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Prioritizing financial goals is one of the hardest things to do. And it comes into play in so many different ways. How much would you save for an emergency fund while you’re paying off all your debt? Which debt should you pay off first? Should you pay off all your debt before saving for retirement?
The list of competing financial goals goes on and on and on. What makes these decisions particularly difficult is that we must make some assumptions about the future. What will the stock market do? Will interest rates go up or down? How stable is your job?
Many of these questions came to mind as a read the following e-mail from a reader named Christy:
Christy’s question is the kind of financial decision many of us will face multiple times. It forces us to decide what is most important to us, and what our financial priorities should be. Often those two things conflict.
In my opinion, there is no one right answer to Christy’s questions. There are, however, a number of factors that one should consider when making these types of decisions. Before we cover them, let’s look at what others have said in response to similar questions.
What others have to say
Mitch Tuchman: I previously interviewed Rebalance IRA founder Mitch Tuchman on Dough Roller podcast episode 78. In an article published on Forbes, he leaned very much in favor of saving for retirement. He noted that “housing only puts on about half a percent over inflation over the very long term, measuring from 1890 through 2008. Leaving aside for a moment the housing bubble and bust, consider what that means: Housing is a protector of value, perhaps, but not a powerful grower of value.
Mitch was looking at this question from the perspective of “what’s the better investment?” He felt that investing for retirement, say an index fund, is a better investment than investing in a home; hence, he leaned in favor of maxing out your retirement accounts.
Bogleheads Forum: Another response that I found was from the Bogleheads Forum, where a reader outlined his plan. He stopped making the retirement contributions, but in his case, his employer contributed 10% without requiring an employee contribution. He then kept money aside in a savings account and continued to max out two Roth IRAs. They were leaving the rest in a savings account until they reached a 10% down payment. Once they reached 10%, they then contributed partly to the 403b plan and partly to the down payment until they reached 20%.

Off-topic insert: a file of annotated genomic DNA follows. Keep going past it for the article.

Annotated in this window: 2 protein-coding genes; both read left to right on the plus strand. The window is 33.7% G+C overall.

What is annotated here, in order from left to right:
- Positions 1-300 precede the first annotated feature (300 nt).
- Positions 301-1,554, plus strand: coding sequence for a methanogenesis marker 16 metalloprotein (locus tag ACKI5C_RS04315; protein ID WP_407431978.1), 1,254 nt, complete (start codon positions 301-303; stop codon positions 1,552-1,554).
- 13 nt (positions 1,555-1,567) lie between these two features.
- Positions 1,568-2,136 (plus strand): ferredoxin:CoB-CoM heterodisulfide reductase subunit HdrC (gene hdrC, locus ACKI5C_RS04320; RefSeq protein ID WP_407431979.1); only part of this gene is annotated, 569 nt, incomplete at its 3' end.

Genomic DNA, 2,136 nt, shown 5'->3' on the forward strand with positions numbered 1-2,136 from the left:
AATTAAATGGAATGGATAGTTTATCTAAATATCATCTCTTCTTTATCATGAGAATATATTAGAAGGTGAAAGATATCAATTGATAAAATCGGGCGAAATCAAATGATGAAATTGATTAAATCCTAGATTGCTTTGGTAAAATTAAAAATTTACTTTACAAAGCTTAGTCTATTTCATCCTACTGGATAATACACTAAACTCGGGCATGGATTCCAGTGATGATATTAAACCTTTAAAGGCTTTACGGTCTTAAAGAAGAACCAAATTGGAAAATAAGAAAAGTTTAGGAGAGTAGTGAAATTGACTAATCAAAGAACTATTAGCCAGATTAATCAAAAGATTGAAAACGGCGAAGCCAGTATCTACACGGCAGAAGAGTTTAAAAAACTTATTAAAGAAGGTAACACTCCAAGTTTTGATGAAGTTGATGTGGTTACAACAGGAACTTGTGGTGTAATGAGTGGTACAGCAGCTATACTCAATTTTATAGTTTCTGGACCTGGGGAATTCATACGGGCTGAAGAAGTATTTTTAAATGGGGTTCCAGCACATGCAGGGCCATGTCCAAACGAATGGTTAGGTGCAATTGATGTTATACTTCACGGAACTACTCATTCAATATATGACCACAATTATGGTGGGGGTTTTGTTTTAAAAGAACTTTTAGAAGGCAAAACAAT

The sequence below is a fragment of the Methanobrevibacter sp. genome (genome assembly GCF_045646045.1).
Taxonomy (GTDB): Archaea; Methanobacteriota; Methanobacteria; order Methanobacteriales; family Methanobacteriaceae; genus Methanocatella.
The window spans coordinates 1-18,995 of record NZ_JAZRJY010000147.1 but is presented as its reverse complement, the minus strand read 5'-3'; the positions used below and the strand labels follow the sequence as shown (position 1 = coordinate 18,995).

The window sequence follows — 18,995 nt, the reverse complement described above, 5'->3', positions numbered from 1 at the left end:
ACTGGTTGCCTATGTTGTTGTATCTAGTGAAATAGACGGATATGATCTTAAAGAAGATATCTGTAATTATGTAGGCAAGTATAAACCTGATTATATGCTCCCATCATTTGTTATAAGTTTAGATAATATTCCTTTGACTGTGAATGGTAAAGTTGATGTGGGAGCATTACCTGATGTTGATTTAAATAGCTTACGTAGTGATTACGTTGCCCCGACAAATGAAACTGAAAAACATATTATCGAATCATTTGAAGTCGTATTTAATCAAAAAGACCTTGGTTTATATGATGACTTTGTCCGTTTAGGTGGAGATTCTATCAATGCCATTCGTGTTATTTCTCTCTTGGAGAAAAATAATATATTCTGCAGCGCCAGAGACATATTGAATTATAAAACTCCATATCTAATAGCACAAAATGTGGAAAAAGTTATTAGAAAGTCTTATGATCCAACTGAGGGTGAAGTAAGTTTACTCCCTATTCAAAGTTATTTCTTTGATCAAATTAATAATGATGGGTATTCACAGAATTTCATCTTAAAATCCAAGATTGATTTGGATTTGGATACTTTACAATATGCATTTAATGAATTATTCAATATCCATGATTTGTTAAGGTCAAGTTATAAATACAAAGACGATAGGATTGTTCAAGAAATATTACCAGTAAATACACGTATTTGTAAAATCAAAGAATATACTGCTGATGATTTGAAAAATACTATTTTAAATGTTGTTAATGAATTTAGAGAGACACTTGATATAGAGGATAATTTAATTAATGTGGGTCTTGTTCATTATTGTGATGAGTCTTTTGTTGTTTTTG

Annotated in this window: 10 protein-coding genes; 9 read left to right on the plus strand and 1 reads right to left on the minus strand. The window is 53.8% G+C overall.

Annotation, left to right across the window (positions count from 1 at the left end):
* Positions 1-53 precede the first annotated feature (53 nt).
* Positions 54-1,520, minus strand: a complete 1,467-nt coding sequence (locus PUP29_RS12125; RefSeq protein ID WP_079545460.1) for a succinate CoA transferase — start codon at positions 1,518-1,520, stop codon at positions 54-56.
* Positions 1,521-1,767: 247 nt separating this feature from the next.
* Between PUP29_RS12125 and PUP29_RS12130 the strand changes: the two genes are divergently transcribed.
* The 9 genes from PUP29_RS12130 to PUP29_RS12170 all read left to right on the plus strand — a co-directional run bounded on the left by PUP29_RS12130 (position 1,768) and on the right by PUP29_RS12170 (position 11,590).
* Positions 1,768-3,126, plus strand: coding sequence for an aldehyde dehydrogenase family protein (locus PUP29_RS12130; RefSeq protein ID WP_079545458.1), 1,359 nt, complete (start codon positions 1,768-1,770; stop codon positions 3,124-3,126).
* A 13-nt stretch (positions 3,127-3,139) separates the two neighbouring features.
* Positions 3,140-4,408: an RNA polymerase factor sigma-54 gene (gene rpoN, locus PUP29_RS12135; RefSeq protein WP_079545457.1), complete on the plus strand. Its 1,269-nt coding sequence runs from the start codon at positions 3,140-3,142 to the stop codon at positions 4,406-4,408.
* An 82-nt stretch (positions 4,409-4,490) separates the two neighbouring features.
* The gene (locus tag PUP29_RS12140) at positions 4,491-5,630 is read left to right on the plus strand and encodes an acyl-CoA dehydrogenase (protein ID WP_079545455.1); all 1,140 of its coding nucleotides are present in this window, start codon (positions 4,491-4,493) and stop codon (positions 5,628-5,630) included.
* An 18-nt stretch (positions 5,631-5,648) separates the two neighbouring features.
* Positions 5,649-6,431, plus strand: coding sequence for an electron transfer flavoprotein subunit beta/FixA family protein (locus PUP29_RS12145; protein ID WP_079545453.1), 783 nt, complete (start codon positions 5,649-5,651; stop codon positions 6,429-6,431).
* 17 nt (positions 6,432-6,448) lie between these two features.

What I liked about this approach was that they were tackling multiple financial goals at the same time. For this person, it wasn’t all or nothing.
Walter Updegrave: Walter Updegrave from CNN wrote an article a few years ago, where he very much sided with saving for retirement ASAP.
Emily Brandon: Finally, Emily Brandon from the U.S. News wrote an article where she stressed the importance of not foregoing a contribution if your company matches your 401k or 403b contributions. You wouldn’t want to leave that free money on the table to save for a home.
Now to my thoughts on Christy’s question.
Are You Asking the Right Question?
As a starting point, it’s important to make sure you’re asking the right question. Is the choice really between saving for retirement or a down payment, or can accomplish both by cutting back in other areas?
There are three potential answers to this question:
- We can’t cut back anymore in other areas;
- We can cut back in other areas and will do so to save for both retirement and a home; and
- We can cut back in other areas, but we don’t want to.
Whatever choice you make is your judgment call. Before you even make a decision, however, be sure that you’ve considered your entire financial picture.
Do the math